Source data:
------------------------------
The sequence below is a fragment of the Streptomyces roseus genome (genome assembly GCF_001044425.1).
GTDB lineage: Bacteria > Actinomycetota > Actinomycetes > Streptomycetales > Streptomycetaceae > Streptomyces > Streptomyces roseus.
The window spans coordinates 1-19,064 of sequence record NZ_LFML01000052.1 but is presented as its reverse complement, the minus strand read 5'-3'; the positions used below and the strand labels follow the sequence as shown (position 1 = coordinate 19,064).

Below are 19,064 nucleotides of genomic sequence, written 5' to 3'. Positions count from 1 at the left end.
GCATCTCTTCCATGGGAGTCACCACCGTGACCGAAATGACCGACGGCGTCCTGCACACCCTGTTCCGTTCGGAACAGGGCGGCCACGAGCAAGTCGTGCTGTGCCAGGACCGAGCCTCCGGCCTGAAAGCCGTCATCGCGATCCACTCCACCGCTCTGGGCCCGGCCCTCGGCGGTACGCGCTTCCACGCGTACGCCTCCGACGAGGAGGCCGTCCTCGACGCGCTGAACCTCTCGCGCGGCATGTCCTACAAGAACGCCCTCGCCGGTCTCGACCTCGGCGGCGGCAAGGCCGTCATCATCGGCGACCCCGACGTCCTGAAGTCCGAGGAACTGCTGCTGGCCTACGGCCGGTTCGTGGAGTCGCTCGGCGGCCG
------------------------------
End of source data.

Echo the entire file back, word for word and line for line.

The sequence below is a fragment of the Streptomyces roseus genome (genome assembly GCF_001044425.1).
GTDB lineage: Bacteria > Actinomycetota > Actinomycetes > Streptomycetales > Streptomycetaceae > Streptomyces > Streptomyces roseus.
The window spans coordinates 1-19,064 of sequence record NZ_LFML01000052.1 but is presented as its reverse complement, the minus strand read 5'-3'; the positions used below and the strand labels follow the sequence as shown (position 1 = coordinate 19,064).

Below are 19,064 nucleotides of genomic sequence, written 5' to 3'. Positions count from 1 at the left end.
GCATCTCTTCCATGGGAGTCACCACCGTGACCGAAATGACCGACGGCGTCCTGCACACCCTGTTCCGTTCGGAACAGGGCGGCCACGAGCAAGTCGTGCTGTGCCAGGACCGAGCCTCCGGCCTGAAAGCCGTCATCGCGATCCACTCCACCGCTCTGGGCCCGGCCCTCGGCGGTACGCGCTTCCACGCGTACGCCTCCGACGAGGAGGCCGTCCTCGACGCGCTGAACCTCTCGCGCGGCATGTCCTACAAGAACGCCCTCGCCGGTCTCGACCTCGGCGGCGGCAAGGCCGTCATCATCGGCGACCCCGACGTCCTGAAGTCCGAGGAACTGCTGCTGGCCTACGGCCGGTTCGTGGAGTCGCTCGGCGGCCG